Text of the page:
Written by: Justin Collman
Last month, I found myself sitting cross-legged on a boulder in the middle of my home stream looking through the clear water at the rocks on the bottom. I had given up fishing about an hour before and was morosely reflecting on the transformation of a lively fall brook stream into a seemingly vacant winter stream. Where did all of the fish go? Did they pack up their little trout motor homes and go to the Keys for the winter?
It might sound fanatical to people who don’t fish, but the off-season blues can be a serious problem for anglers. In addition to decreased sunlight, which can cause most of us to get pretty blue, anglers lose one of their most important sources of stress relief, fun, and physical exercise.
When the fishing season ends for me, I definitely notice a change in my mood. I find myself spending more time on the couch staring off into space, eating more unhealthy food and gaining weight, and I find that I’m less efficient at work. When the fishing season begins again, I feel like a different person. I certainly cannot attribute all of my feelings to the end of fishing season, but I feel that fishing offers me some excellent tools for improving my state of mind.
First, I exercise more during fishing season. I hike into mountain streams, wade for hours, and paddle around in my sit-on-top kayak. Exercise is a great way to lift my mood. I guess I could hit the treadmill, but I am not motivated to exercise unless I have a fishing rod in my hand. Second, I spend a lot of time planning and looking forward to weekend trips during the season. During the off season, I lose this little opportunity to mentally escape from my workday. Finally, I lose the opportunity to fish. I’m not sure why fishing makes me so happy, but it does. I feel better before I do it, while I’m doing it, and after I do it.
I like to explain it to non-fishers like this: imagine you had a romantic partner that was attractive, fun, challenging, engaging, and helped you get physically fit just by spending time with her/him? And then how would you feel if that amazing person just up and left you at the beginning of November and didn’t come back until April or even as late as June? Wouldn’t you be down?
Ways to Get By
Since the first crusty English aristocrat thought to place a hook in a vise, fly tyers have long known that tying flies is the next best thing to actually fishing, as well as being the number one tool for making it through the long winter months without having a nervous breakdown. Some people even like tying flies more than fishing. (Few would ever admit to this, though.) If you already tie flies, this is nothing new, but if you are new to the lifestyle, then you might pick up fly tying to stave off the winter blues. Maybe you just finished your first season of fly fishing and have just realized that without your knowledge or consent, you have become a fly-fishing addict. It happens to all of us. Give fly tying a whirl. Coffee, a snuggy, an audiobook, and some fly tying are a great way to pass a cold winter day.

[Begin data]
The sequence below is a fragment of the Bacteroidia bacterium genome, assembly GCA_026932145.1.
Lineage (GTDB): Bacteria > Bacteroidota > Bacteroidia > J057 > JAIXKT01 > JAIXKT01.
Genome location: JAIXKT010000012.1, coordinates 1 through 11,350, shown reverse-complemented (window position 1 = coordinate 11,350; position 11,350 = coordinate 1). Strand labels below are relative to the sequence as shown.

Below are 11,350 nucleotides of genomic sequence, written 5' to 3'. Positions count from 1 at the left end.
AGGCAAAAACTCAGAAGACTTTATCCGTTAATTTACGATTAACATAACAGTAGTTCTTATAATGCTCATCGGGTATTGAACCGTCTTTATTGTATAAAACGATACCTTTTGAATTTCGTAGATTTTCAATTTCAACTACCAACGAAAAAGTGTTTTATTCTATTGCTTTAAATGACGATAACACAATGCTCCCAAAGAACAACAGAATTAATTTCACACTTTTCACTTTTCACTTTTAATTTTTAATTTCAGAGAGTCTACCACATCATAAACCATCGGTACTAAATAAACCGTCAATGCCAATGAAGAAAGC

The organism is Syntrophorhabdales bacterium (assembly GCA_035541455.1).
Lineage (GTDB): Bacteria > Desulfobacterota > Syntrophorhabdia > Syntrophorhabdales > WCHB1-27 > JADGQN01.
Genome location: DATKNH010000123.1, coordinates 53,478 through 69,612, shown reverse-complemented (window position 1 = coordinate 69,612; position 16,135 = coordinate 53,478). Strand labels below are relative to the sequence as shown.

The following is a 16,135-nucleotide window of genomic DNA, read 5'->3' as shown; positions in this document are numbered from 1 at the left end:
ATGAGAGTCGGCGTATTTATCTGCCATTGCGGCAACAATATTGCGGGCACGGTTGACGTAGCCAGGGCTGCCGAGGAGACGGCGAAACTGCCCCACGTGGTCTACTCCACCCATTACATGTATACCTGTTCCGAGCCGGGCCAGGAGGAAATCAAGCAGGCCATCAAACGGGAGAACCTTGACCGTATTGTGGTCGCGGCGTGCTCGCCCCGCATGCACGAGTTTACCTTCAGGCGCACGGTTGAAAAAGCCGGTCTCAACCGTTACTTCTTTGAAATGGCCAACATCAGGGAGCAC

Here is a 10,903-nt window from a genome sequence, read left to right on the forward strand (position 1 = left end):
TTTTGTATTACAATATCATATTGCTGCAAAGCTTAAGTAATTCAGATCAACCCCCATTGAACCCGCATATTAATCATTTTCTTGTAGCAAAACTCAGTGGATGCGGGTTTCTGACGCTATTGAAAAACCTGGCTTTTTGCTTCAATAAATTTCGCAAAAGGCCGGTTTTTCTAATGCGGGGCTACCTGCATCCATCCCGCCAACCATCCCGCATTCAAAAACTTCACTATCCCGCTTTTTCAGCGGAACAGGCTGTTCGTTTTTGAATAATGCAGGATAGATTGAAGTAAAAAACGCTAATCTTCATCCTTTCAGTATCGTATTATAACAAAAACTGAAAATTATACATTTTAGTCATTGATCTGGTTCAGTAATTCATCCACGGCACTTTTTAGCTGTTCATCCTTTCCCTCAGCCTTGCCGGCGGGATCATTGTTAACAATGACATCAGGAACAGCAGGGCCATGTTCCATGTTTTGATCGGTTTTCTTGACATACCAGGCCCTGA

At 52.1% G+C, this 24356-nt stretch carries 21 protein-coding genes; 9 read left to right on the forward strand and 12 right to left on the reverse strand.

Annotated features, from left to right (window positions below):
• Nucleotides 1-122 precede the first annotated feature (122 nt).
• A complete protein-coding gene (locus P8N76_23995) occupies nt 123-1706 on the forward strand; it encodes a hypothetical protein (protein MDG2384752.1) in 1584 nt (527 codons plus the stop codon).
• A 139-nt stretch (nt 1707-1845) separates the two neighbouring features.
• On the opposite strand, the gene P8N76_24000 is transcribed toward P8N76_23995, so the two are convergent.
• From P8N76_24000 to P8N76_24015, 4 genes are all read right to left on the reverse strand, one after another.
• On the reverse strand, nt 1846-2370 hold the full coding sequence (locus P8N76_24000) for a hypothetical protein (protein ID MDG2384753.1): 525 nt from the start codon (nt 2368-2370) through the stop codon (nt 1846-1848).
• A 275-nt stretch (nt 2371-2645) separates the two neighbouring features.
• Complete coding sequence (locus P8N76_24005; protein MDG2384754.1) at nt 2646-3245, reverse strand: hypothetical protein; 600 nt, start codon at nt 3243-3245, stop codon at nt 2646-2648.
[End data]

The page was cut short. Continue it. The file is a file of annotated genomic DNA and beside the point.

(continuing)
I never dedicate enough time to scouting out new water or better access to water when the weather warms up. Once I put on my waders and rig up my rod, I feel an irresistible urge to dash immediately to the water. As a result, I end up navigating a path to the river that in any other situation I would not feel comfortable attempting without ropes and a helmet. Moreover, I do it all with one hand because my rod is in the other hand. The winter is a great time to find easier access to prime fishing locations and explore that small mountain stream you’ve seen on the map but never hiked into to look at.
I love to read about fishing, and there are many great fishing writers. For instructional material, I really enjoy Tom Rosenbauer. For humor and storytelling, I’m devoted to John Gierach. Some other great writers to check out include Dana Rikimaru, Ted Leeson, Thomas McGuane, and Norman McLean.
In the end, the off season blues are an unavoidable part of the fishing lifestyle. Do what you will, there is nothing quite like a summer evening of wet-wading your home water with just a handful of dry flies. Good luck in February.
Justin Collmann is an avid fly fisher and tyer. He is currently a doctoral student in clinical psychology at the University of Virginia and regularly writes about the psychology of fly fishing.